As erythroderma erythema is called that occurs all over the body. It is a collective term for various skin diseases.
What is erythroderma?
Doctors speak of erythroderma when the skin is red all over the body. There is an inflammation of the skin that is associated with the expansion of the vessels. As a result, there is a loss of protein, salts and fluids. In the worst case, subsequent infections can even endanger life. Erythroderma is not an independent disease. Rather, it is a symptom that is triggered by various diseases.
According to nonprofitdictionary.com, Erythroderma is a collective term for several dermatoses (skin diseases). Another typical feature of erythroderma is flaking of the skin. If the symptoms only appear in certain parts of the body, we are talking about suberythroderma, which is classified as a special form. Erythroderma occurs twice as often in women as in men. The average age of onset is between 50 and 60 years.
Erythroderma is a manifestation of an accelerated epidermal cell turnover. The cause for this has not yet been established. As a rule, erythroderma appears together with an underlying skin disorder.
It can be a seborrheic dermatitis, a contact dermatitis, an atopic eczema, PRP or psoriasis act (psoriasis).
However, taking certain drugs can also cause erythroderma. These drugs include sulfonamides, penicillin, barbiturates, phenytoin, or isoniazid. Other triggers include malinomas such as leukemia (blood cancer), adenocarcinomas or mycosis fungoides. However, around 25 percent of all patients do not have an underlying disease.
In medicine, erythroderma is divided into two forms: these are primary erythroderma and secondary erythroderma.
- The primary form shows itself without a previous illness and gives a response to an acute process. It occurs, among other things, in Sézary syndrome, mycosis fungoides, a drug eruption or old age erythroderma in men.
- Secondary erythroderma develops from a skin disease that is known beforehand. It is more common than the primary form and occurs in psoriasis or atopic eczema. Psoriasis accounts for around 25 percent of erythroderma.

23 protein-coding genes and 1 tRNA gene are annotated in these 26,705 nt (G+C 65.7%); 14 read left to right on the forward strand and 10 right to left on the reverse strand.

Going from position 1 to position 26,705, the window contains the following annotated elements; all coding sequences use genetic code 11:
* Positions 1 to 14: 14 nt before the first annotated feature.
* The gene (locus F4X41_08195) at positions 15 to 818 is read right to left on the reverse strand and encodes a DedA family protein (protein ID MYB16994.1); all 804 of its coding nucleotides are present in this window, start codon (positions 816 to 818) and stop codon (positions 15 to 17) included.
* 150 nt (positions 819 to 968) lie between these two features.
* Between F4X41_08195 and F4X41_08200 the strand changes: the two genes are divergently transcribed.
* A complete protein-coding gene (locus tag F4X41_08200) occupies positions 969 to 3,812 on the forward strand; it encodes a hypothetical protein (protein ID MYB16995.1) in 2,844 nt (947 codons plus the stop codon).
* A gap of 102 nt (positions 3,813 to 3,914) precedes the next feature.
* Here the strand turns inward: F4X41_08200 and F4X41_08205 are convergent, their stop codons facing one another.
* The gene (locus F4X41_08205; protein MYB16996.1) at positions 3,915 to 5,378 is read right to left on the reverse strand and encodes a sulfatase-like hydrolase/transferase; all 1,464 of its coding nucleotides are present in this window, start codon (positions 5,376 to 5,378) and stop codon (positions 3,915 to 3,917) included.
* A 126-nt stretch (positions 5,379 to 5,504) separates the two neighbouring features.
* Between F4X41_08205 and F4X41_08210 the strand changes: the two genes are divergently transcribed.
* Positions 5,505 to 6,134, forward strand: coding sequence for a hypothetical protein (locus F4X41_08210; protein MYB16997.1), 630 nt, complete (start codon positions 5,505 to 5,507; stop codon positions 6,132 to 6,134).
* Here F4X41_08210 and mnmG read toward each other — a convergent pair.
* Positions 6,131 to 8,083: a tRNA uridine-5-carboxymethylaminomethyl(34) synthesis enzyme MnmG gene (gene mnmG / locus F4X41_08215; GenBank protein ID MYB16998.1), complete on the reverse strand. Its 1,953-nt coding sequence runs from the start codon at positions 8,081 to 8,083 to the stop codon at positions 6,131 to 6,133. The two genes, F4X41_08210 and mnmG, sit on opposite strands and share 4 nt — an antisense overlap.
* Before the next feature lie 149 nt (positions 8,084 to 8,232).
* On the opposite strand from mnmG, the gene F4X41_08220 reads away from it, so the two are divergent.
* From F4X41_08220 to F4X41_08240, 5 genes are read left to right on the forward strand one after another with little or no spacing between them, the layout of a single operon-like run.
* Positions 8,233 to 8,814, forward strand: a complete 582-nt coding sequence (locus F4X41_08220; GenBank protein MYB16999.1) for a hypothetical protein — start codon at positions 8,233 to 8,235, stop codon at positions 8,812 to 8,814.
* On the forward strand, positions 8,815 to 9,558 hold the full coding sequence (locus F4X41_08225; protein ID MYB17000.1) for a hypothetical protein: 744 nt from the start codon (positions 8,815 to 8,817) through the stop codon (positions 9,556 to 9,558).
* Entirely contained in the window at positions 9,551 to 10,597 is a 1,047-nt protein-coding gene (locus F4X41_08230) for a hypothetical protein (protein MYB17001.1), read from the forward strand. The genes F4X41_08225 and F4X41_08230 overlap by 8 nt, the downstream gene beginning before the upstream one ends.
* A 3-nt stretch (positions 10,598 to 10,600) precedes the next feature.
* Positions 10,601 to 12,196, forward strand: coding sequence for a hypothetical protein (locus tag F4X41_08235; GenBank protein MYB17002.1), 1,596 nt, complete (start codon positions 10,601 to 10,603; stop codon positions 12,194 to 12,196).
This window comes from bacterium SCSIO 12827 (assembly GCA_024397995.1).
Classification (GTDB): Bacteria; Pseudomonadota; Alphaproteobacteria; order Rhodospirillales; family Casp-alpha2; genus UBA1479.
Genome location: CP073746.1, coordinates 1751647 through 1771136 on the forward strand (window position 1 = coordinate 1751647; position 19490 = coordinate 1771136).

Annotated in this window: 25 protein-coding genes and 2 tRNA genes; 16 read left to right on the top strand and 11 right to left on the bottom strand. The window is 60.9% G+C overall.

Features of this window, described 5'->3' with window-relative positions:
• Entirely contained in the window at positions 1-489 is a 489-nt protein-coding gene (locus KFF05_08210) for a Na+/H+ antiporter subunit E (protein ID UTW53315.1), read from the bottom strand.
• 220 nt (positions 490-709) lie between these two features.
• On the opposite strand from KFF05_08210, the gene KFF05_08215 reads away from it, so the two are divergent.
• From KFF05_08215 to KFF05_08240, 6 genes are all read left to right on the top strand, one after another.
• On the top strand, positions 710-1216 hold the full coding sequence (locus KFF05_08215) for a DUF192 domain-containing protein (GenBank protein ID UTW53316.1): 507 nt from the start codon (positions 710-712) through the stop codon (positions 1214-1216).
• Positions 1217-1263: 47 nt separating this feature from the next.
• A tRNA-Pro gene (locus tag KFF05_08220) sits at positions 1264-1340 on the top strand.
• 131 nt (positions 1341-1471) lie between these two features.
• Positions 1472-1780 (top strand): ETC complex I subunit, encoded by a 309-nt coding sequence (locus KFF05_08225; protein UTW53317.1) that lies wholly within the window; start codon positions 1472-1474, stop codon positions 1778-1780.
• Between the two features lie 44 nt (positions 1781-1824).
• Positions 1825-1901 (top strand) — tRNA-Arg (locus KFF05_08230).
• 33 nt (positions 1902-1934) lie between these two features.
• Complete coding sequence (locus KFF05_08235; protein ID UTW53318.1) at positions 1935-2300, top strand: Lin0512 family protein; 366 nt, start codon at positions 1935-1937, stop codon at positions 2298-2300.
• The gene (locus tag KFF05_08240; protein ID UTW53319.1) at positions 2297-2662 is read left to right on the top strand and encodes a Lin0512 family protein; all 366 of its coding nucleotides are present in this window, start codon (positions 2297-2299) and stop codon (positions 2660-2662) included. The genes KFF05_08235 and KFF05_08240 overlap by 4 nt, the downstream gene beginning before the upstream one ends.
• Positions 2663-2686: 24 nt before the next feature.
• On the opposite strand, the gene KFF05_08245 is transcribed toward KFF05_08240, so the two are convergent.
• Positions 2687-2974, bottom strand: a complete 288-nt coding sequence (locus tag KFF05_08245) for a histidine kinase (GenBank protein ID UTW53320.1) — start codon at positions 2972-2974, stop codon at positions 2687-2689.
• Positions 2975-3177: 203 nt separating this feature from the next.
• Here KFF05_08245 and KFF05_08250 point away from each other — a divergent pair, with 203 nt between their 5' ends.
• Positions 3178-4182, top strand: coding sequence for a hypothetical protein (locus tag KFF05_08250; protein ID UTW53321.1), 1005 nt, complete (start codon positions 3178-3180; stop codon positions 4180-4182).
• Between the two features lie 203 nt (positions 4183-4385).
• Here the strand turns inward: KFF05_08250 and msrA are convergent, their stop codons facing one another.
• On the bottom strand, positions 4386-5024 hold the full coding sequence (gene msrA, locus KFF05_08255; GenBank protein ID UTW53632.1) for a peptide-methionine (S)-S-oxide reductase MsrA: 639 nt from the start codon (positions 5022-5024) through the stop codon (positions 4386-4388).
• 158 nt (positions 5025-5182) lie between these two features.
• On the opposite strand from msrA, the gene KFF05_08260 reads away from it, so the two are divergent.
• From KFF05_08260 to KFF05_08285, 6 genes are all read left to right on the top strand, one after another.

Symptoms, ailments & signs
As a rule, the symptoms of erythroderma appear all over the body of the person concerned. This leads to reddening of the skin all over the body. Those affected also suffer from chills and fever. In addition, those affected suffer from itching and a general feeling of illness, so that the patients also appear tired and exhausted and thus do not participate in everyday life. The erythema is initially diffuse and manifests itself in the form of spots. In the further course, the reddening of the skin spreads to almost the entire body.
The reddening also has a negative effect on the regulation of body temperature, so that those affected often sweat or freeze. Patients often have to dress warmly. Erythroderma can also lead to deficiency symptoms or various nutrient losses if the reddening persists.
Because there is also extensive peeling of the epidermis, this has a negative effect on the regulation of body temperature. For this reason, the patients show an increased sensitivity to cold due to a loss of heat due to the expansion of the blood vessels. The affected people often put on warm clothes because they are cold.
Further problems are a lack of nutrients, which is caused by a pronounced loss of protein, as well as the increase in the metabolic rate with a hypercatabolic status. The transdermal loss of fluid also shows hypovolemia, in which the amount of blood within the bloodstream is reduced.
Due to extensive peripheral blood vessel dilation (vasodilation), there is also a risk of heart failure. In extreme cases, life can be in danger. The symptoms of erythroderma can also have a negative effect on the psychological state of the person concerned, so that some patients also suffer from depression or other psychological disorders.
To diagnose erythroderma, the treating doctor first looks at the patient’s medical history. He will then do a physical exam. If there is a recognizable skin disease in addition to the typical symptoms, a causal connection can be established. If mycosis fungoides is suspected, tissue is removed (biopsy).
A blood test often reveals hypocalcemia, iron deficiency, or hypoproteinemia. In some cases, erythroderma can be life-threatening. For this reason, the patient usually has to go to a hospital. So there is a risk of significant complications.
When should you go to the doctor?